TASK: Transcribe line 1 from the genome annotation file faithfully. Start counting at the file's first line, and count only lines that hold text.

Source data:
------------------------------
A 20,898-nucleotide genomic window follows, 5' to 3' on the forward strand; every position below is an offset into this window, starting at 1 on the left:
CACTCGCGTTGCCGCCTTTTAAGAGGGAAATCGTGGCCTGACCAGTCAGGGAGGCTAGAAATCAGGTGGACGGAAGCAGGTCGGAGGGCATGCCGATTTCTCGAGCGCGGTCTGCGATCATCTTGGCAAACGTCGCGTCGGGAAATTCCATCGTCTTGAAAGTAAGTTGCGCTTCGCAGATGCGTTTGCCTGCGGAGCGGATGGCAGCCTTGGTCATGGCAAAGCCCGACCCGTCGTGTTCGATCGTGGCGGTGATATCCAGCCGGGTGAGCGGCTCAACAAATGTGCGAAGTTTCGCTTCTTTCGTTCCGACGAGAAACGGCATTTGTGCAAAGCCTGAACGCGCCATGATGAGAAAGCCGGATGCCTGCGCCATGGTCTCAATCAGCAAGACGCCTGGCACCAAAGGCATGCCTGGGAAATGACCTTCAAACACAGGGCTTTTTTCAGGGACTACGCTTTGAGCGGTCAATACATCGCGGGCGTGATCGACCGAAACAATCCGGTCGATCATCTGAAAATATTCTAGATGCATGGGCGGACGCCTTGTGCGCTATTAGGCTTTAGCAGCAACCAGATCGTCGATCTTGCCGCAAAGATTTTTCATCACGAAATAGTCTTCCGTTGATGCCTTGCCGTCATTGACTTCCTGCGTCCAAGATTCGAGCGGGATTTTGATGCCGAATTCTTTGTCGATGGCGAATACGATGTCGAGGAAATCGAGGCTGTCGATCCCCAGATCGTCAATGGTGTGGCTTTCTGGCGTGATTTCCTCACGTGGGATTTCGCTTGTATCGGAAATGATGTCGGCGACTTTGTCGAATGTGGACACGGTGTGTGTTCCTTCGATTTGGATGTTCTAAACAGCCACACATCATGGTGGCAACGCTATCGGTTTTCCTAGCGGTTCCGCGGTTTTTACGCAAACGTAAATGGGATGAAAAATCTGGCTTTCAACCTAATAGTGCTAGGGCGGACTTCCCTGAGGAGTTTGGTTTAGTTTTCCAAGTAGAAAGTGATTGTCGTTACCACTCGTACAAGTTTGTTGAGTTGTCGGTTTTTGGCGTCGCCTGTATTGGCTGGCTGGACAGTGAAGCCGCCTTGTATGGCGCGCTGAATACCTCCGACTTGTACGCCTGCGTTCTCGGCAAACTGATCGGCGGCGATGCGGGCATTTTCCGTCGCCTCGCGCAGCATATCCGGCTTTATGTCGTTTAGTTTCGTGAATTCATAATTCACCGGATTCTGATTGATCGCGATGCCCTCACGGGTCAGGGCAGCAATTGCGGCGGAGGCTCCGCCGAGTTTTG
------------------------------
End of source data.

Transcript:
A 20,898-nucleotide genomic window follows, 5' to 3' on the forward strand; every position below is an offset into this window, starting at 1 on the left: